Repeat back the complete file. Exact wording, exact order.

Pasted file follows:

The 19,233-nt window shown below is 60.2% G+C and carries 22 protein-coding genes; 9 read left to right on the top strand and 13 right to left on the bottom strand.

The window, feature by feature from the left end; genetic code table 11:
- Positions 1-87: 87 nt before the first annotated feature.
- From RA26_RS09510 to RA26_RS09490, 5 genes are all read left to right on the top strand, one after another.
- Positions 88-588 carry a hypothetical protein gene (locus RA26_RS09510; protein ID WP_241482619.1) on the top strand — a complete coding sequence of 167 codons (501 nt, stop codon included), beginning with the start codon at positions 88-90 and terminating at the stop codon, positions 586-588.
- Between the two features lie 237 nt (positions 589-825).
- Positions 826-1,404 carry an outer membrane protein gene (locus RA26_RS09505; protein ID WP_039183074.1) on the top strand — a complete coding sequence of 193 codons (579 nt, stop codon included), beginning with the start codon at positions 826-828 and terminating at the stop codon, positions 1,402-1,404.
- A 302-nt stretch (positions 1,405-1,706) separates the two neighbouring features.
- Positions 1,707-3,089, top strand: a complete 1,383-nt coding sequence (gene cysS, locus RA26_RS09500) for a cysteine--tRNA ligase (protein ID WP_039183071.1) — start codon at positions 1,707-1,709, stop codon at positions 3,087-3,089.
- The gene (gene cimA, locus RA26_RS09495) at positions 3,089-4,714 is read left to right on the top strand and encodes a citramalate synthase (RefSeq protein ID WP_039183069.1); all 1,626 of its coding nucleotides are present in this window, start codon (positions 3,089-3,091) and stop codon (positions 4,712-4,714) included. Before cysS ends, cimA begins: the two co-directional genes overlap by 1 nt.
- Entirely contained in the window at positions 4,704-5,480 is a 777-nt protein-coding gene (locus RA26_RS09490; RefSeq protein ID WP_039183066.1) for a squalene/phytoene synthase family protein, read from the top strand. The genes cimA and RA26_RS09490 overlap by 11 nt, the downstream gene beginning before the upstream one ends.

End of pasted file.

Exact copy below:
The 19,233-nt window shown below is 60.2% G+C and carries 22 protein-coding genes; 9 read left to right on the top strand and 13 right to left on the bottom strand.

The window, feature by feature from the left end; genetic code table 11:
- Positions 1-87: 87 nt before the first annotated feature.
- From RA26_RS09510 to RA26_RS09490, 5 genes are all read left to right on the top strand, one after another.
- Positions 88-588 carry a hypothetical protein gene (locus RA26_RS09510; protein ID WP_241482619.1) on the top strand — a complete coding sequence of 167 codons (501 nt, stop codon included), beginning with the start codon at positions 88-90 and terminating at the stop codon, positions 586-588.
- Between the two features lie 237 nt (positions 589-825).
- Positions 826-1,404 carry an outer membrane protein gene (locus RA26_RS09505; protein ID WP_039183074.1) on the top strand — a complete coding sequence of 193 codons (579 nt, stop codon included), beginning with the start codon at positions 826-828 and terminating at the stop codon, positions 1,402-1,404.
- A 302-nt stretch (positions 1,405-1,706) separates the two neighbouring features.
- Positions 1,707-3,089, top strand: a complete 1,383-nt coding sequence (gene cysS, locus RA26_RS09500) for a cysteine--tRNA ligase (protein ID WP_039183071.1) — start codon at positions 1,707-1,709, stop codon at positions 3,087-3,089.
- The gene (gene cimA, locus RA26_RS09495) at positions 3,089-4,714 is read left to right on the top strand and encodes a citramalate synthase (RefSeq protein ID WP_039183069.1); all 1,626 of its coding nucleotides are present in this window, start codon (positions 3,089-3,091) and stop codon (positions 4,712-4,714) included. Before cysS ends, cimA begins: the two co-directional genes overlap by 1 nt.
- Entirely contained in the window at positions 4,704-5,480 is a 777-nt protein-coding gene (locus RA26_RS09490; RefSeq protein ID WP_039183066.1) for a squalene/phytoene synthase family protein, read from the top strand. The genes cimA and RA26_RS09490 overlap by 11 nt, the downstream gene beginning before the upstream one ends.